Groupons for medical services: What you should know

Need to get your teeth cleaned, but don’t have dental insurance?

Maybe it’s time for your annual mammogram, but you’re in-between jobs and are uninsured.

Perhaps you want to get a lung scan, but your health insurer won’t cover an elective test.

Or you’re pregnant and would like an ultrasound, but you aren’t sure what your co-payment would be.

Turns out, there’s likely a Groupon deal for these and other medical services.

That’s because the online discount coupon service isn’t just for pedicures and massages anymore.

And there are others getting into the medical discount business.

But there are some important things to consider before latching onto one of these offers.

What’s in it for consumers?

If you search for Groupon deals in your area, you might find dozens for dental care.

One online deal in the Chicago area, for example, offered 79 percent off a dental checkup. It would have cost you $292. But with a Groupon, you spend $59.

Deals such as this can be a big help if you’re paying out of pocket and are uninsured.

And more people are apparently falling into that category.

new report from the U.S. Census Bureau said that in 2018, 27 million people in the United States didn’t have health insurance. That’s up nearly 8 percent from the previous year.

What’s in it for doctors, dentists?

Alex Zlatin, a business consultant who advises struggling dentists, says offers such as Groupons are largely about marketing and growing their practices.

“If a Groupon deal brings 200 to 300 new patients through the door, let’s say 50 of them and their families become long-term patients. Each patient on average is about a thousand dollars billed per treatment in a year,” Zlatin told Healthline. “So even though you’re not making a lot of money on the deal, some of them will become lifetime patients.”

Groupon didn’t respond to requests from Healthline for comments on how many medical services are being bought, if the number is on the rise, or how the company’s fee structure works.

Zlatin said that more recently, Groupon has apparently changed the way it does business.

“In the past, they would only work with vendors who would offer products at huge discounts and split whatever revenue comes in 50/50,” he said. “Now they basically negotiate a different deal with each vendor in order for it to make sense for everybody, so it’s a win-win.”

Some deals are controversial

It’s not just dental exams and cleanings.

In some parts of the country, you can find Groupon deals for tests for serious medical conditions.

One in Southern California, for example, offers a heart scan for $148. That’s a discount of 57 percent off the original $350 cost of the procedure.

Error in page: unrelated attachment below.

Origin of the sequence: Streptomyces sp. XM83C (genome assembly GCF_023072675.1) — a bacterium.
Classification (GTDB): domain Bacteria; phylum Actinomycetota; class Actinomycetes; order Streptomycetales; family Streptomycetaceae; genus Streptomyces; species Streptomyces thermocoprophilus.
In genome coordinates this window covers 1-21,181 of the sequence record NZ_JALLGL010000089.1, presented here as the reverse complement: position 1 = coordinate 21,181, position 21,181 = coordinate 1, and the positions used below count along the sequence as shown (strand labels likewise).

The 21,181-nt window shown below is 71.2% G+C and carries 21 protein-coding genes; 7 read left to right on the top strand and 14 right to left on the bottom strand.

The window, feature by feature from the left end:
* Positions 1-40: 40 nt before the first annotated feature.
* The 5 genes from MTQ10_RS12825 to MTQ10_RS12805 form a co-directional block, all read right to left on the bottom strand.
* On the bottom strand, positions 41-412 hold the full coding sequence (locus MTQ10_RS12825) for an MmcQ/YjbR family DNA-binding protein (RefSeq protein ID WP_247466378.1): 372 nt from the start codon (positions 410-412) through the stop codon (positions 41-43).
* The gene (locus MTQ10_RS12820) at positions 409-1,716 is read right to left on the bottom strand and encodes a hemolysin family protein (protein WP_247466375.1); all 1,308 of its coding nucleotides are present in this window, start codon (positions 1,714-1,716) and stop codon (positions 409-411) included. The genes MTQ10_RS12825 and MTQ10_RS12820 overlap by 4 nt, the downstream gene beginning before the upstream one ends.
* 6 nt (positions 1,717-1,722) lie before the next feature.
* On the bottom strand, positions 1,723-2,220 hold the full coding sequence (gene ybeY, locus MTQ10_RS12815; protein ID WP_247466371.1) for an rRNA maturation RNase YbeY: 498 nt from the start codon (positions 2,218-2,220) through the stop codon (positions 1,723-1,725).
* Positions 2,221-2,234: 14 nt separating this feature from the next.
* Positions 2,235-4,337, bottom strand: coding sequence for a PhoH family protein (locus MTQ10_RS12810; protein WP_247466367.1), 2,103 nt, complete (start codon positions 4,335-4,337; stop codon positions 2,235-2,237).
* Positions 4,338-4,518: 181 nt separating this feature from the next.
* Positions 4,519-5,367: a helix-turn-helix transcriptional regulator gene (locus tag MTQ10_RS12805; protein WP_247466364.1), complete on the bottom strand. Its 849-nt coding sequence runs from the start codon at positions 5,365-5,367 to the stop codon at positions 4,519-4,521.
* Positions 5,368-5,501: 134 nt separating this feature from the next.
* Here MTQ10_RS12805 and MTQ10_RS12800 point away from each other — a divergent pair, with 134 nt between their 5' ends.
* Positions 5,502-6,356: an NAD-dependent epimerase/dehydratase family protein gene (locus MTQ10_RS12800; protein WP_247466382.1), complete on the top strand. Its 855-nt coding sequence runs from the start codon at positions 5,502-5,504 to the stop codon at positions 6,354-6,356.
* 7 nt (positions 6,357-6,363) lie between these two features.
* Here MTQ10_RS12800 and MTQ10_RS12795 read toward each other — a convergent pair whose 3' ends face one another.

Experts say when it comes to those kinds of diagnostic tests, consumers should keep a few things in mind. That’s especially true if your state doesn’t require a doctor’s order to get the test.

“Run it by your primary care physician or specialist first to see if he or she thinks it’s reasonable to get the study,” said Andrew Bierhals, MD, a radiology safety expert at Washington University St. Louis’ Mallinckrodt Institute of Radiology.

“With certain types of studies, there’s ionizing radiation or radiation. So there’s risk, although the risk is very low,” Dr. Bierhals told Healthline. “But if you don’t need the study, you can make your risk zero.”

“Make sure you go to facilities that have been approved or accredited by the American College of Radiology or some kind of oversight agency,” he added. “Confirm that their equipment is up to standards and that the people performing the tests meet minimal standards so things are done correctly.”

“Sometimes a hospital or doctor will want to repeat a test to look for something specific. That means you could’ve actually wasted your money, even though you got a good ‘deal’ on it,” he said.

Not the only game in town

MDsave is another organization offering medical services via discount vouchers.

The company partners with local hospitals and doctors to offer bundled services.

Most tests require a doctor’s order and the person’s doctor is expected to follow up.

Paul Ketchel, the chief executive officer and founder of MDsave, told Healthline the company is working to make health care more efficient and more affordable for their clients.

He said the upfront pricing is attractive to consumers and the prepayments are attractive to providers.

“They’re willing to offer better prices since patients pay before their visit, so there’s no need to bill, and no risk of not getting paid,” Ketchel said.

“We see ourselves as disruptors because when it comes to consumerism in health care, we’re pioneers in the field,” he said.

Changing the healthcare landscape?

“Overall, I don’t think this will have a major impact on the health care landscape,” said Nick Sawyer, MD, an assistant clinical professor in the Department of Emergency Medicine at the University of California, Davis.

He wrote a report called In the U.S. ‘Healthcare’ Is Now Strictly a Business Term for the Western Journal of Emergency Medicine.

“I do, however, think it’s a good example of how our health care delivery system is in dire need of close review by knowledgeable, empathetic policymakers who understand how high health care costs are harming patients,” Dr. Sawyer told Healthline.

“They must be willing to make the changes needed to ensure that all patients have access to timely, high-quality health care,” he said.

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